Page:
The OWASP CRS project mourns the death of Co-Leader Walter Hop

Walter died last week and we are at a loss of words. For CRS, he has been a wonderful friend, a strong colleague, a developer with an impressive knowledge of PHP and WordPress in particular, a very smart thinker and one of very few regex wizards. He was also a dedicated Pokemon Go player and I remember how he would go for walks in the afterhours of IT conferences to hunt for some rare beasts. He enjoyed nature that way and the occasional catch in remote places.

Walter had a unique talent to bring out the best in people. Every conversation, namely technical discussions, improved in his presence. I would not call him charismatic, actually he was maybe more on the nerdy, if not socially awkward side. But his mere presence, his brief questions, asked with his soft voice, the witty observations here and there and the experience he could bring to the table were an immense contribution to the project. His calm demeanor also meant there would not be any heated debates as long as he was in the room. It was clear that you had to convince Walter in any discussion and if you were able to convince Walter, then the team would side with whatever solution he chose in the end. That way he contributed a big deal to the cohesion of the project.

Walter and the team in front of the Tolkien museum in Switzerland in 2021

Walter and the team in front of the Tolkien museum in Switzerland in 2021

Walter and I exchanged messages on the ModSecurity and Core Rule Set mailinglist for a couple of years until we got pulled into the project by Chaim Sanders in early 2016. I contributed my work on Paranoia Levels and Walter shared PHP rules that he had developed for his company

In hinsight, these rules look fairly standard. But the conceptual approach and how he split the problems into smaller chunks and more manageable rules have become a standard pattern that we use to great benefit to this day.

Walter made a tremendous effort so we could release CRS3 in late 2016. Unlike anybody in the team back in the day, Walter had ISP experience, which translated directly to attack knowledge. Chaim was a developer, I worked on high security websites, there was a consultant with us and another engineer, but Walter would see all the stuff the criminals were throwing at websites running on WordPress and he forged that into new rules, he contributed a lot to the simplification of the rule set and the reduction of false positives with the default installation.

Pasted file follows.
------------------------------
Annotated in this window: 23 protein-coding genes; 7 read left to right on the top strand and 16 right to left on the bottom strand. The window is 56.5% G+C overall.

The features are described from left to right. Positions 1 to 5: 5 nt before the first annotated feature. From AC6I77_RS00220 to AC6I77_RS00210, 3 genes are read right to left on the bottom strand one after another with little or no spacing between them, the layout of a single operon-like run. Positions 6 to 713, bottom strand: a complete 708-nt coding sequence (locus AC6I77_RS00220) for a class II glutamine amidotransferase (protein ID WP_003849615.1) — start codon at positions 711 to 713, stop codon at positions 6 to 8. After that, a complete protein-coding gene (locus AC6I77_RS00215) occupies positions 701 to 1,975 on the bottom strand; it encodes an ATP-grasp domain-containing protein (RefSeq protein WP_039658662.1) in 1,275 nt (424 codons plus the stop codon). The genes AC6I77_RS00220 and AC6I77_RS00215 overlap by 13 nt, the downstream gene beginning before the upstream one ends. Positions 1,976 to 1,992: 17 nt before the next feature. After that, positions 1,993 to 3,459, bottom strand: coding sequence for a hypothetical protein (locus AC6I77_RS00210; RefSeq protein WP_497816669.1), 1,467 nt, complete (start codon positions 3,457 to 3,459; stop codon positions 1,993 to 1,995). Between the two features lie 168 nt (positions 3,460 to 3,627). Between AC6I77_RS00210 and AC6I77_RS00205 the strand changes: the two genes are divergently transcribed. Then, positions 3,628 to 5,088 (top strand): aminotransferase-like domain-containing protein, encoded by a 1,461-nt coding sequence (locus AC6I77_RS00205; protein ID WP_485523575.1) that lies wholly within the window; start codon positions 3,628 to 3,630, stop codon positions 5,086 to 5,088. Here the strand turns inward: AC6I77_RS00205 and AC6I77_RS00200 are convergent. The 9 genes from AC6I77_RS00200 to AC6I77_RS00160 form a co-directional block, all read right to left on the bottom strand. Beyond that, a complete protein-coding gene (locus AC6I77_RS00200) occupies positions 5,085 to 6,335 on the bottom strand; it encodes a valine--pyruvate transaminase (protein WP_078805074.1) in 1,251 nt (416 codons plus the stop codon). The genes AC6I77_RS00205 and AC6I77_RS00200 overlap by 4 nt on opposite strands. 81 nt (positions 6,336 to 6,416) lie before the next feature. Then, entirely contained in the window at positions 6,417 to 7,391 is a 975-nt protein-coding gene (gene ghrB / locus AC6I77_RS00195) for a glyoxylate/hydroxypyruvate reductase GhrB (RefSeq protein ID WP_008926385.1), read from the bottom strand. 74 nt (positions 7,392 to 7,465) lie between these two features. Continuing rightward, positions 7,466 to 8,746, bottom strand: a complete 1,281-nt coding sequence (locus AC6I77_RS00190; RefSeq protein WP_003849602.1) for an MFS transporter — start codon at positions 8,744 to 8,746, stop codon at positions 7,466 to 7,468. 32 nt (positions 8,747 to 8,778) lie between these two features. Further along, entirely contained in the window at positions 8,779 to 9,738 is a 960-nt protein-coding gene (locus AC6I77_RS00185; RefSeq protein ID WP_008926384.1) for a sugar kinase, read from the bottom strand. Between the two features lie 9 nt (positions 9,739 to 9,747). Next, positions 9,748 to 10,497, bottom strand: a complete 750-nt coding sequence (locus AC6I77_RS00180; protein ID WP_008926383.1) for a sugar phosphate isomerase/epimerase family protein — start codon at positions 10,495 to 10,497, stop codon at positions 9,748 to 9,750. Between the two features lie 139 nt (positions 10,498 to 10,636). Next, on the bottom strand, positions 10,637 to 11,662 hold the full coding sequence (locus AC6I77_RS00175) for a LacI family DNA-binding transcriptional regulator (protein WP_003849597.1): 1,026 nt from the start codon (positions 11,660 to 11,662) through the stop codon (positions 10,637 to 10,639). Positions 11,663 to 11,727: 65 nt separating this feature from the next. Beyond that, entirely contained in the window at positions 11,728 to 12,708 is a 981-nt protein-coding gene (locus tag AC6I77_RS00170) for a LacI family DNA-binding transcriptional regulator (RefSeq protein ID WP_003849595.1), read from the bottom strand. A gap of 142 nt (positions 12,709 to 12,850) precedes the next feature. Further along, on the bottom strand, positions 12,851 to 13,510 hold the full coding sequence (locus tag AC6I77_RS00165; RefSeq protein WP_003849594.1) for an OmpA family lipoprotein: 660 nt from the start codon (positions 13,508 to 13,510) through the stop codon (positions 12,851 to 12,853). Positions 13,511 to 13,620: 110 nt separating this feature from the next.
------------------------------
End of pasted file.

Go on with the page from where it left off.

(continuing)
As time progressed he and I moved into a co-lead position for CRS and I see that period as one of the most rewarding ones in my career. I got the feeling, that I did not even have to explain myself to him, he would immediately understand what my opinion on a specific problem was. We trusted each other blindly and we were able to interest extremely talented people for our project. These new people contributed work that was far beyond what he and I ever accomplished. To see an open source project grow and prosper brings a unique sense of satisfaction with it and we cherished these moments.

Throughout and following the pandemic, he encountered several tragedies. During this time, our team felt a deep sense of compassion for him and harbored hopes of being able to assist. Unfortunately, our global dispersion with infrequent face-to-face interactions made providing support challenging. For a while, it seemed he derived pride and energy from his contributions to the project. It remained enjoyable to collaborate with him, but his contributions began to lag. This situation wasn’t an issue for the project, as we were able to assign his tasks to new developers. However, his growing backlog appeared to become more of a burden to his well-being. It was at this point we approached him to convey that it was perfectly acceptable for him to focus on his health first and encouraged him to take the time needed for recovery.

Unfortunately, that was also the moment where we started to lose touch with him, first for a week or two, then for months and now we received the message of his death. We are stunned and we wish we had not let him move away from the project that much.

Losing Walter is a severe blow for us and we will all keep a dear memory of him.

Link to the family’s obituary for Walter

Dr. Christian Folini, OWASP CRS co-lead

Christian Folini / [@ChrFolini]